Sergeant York

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Pershing called him “the greatest civilian soldier” of World War I. Foch described his exploit in the Argonne as “the greatest thing accomplished by any private soldier of all the armies of Europe.”

And in many ways, Alvin Cullum York did seem the perfect hero: a tall, lean, red-haired man with blue-gray eyes, a crackerjack marksman whose faith made him totally fearless. Yet in other ways he seemed the least likely of heroes—a barely literate pacifist and a conscientious objector. His home was a log cabin in the tiny Cumberland mountain village of Pall Mall, Tennessee, in the Valley of the Three Forks of the Wolf River, close by what is now the southwestern tip of Daniel Boone National Forest.

Boone was a well-known figure to the young York. “Mountain people are not great readers,” he told a biographer. “But we’re most all good storytellers.… I guess what outsiders call history is just plain storytelling with us.”

They were not great readers because school was open fewer than three months each year, and there was only one teacher for the hundred children crammed into the one-room school- house. What with helping out on the family farm, York attended only three weeks each summer for five years and later he figured he had the equivalent of no better than a third-grade education. It was not until he was twenty that he read his first book, a biography of Frank and Jesse James.

Alvin was the third of eight sons and three daughters born to William and Mary York. His father was a blacksmith whose shop was in the very cave in which Alvin’s great-great-grandfather, Conrad Pile, had lived when he first settled Pall Mall early in the nineteenth century. Conrad Pile was almost as famous in the mountains as Daniel Boone himself, a Long Hunter who, by the time he died in 1849 at the age of eighty-three, owned slaves and held title to land stretching as far as Jamestown, nine miles away.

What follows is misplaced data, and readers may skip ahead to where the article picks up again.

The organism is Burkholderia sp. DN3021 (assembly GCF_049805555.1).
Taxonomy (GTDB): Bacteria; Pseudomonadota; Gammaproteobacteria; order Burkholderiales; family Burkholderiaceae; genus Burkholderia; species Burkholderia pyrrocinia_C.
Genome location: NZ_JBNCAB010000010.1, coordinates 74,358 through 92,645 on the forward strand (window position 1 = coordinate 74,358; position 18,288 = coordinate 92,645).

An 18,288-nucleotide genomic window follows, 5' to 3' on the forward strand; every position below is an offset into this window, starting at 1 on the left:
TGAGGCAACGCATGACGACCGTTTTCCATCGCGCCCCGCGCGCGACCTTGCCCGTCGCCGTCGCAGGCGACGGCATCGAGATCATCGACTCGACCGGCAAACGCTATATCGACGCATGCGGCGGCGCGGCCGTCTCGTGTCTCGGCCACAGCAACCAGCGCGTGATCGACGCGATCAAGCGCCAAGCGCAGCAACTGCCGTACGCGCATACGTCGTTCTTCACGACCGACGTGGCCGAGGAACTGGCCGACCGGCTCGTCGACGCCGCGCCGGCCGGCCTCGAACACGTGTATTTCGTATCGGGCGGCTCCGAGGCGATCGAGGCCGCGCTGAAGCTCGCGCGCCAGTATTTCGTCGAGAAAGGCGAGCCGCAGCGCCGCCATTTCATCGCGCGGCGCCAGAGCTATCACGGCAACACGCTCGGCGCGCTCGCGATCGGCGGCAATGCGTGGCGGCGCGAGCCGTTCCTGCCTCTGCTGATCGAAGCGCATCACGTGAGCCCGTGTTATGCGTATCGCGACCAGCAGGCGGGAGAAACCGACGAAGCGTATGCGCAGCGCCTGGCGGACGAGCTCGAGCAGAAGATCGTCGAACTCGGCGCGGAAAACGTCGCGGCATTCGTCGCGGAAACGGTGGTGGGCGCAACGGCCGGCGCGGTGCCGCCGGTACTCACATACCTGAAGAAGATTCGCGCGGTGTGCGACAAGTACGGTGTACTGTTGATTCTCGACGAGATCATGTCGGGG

During the Civil War, the Tennessee mountains were a no man’s land of bitter guerrilla fighting. Both of Alvin’s grandfathers were killed; one, a Mexican War veteran, died of exposure fleeing Confederates; the other was lynched by Northern sympathizers.

By the time Alvin was born on December 13, 1887, the family’s fortunes had dwindled. The cabin his father had built, its walls papered with newspapers and old catalogue pages, was, said a later visitor, “painted by Poverty.” Surrounding it were seventy-five acres of scrubby soil on which the Yorks raised chickens and hogs, kept a few cows, and grew corn. But there was barely enough to sustain them; this, after all, was the country which Cor- dell Hull—who hailed from the same region—described as offering its inhabitants two incentives: “pure air and starvation.” York’s mother hired out to do chores for other households for twenty-five cents a day. When Alvin did start school, he went off in a homemade linsey dress. He didn’t wear store-bought shoes until he was sixteen, and then only on Sundays. By then he was six feet tall and still growing.

From the time he was six, Alvin worked the fields with his father; later he learned to operate the smithy. William York had one great failing—he often neglected his work to go hunting. Alvin loved to tag along.

William York was “a most wonderful shot,” according to his son. “The best shot in the mountains.” He was so good that when neighbors got together for Saturday shooting matches, they often picked him to be judge rather than compete against him. And the neighbors could shoot, too: calipers were often needed to determine the winning bullet closest to dead center of the target.

There were turkey shoots, as well—some at a range of 150 yards, with the turkey in full view, tied to a stake; others with the turkev 40 yards awav but tied behind a log so that only its bobbing head was visible. The men used “hog rifles”—old muzzle-loaders, some fashioned by their pioneer ancestors. They could reload quickly; a few could even do it on the run. They knew all the ways their aim could be affected by wind, sunlight, and humidity.

As he grew up, Alvin earned the reputation of being an even better shot than his father. Even after the war he would prefer his father’s old cap-and-ball muzzle-loader to any high-powered Army rifle. He said it just didn’t know how to miss.

When William York died of typhoid fever in 1911, Alvin, whose two older brothers had married and moved away, found himself head of the household. In summers he hired out, working a neighbor’s farm “from can’t see to can’t see”; in winters he hauled merchandise over the rutted dirt roads. But his wages and the money won in bets in shooting matches were quickly wasted.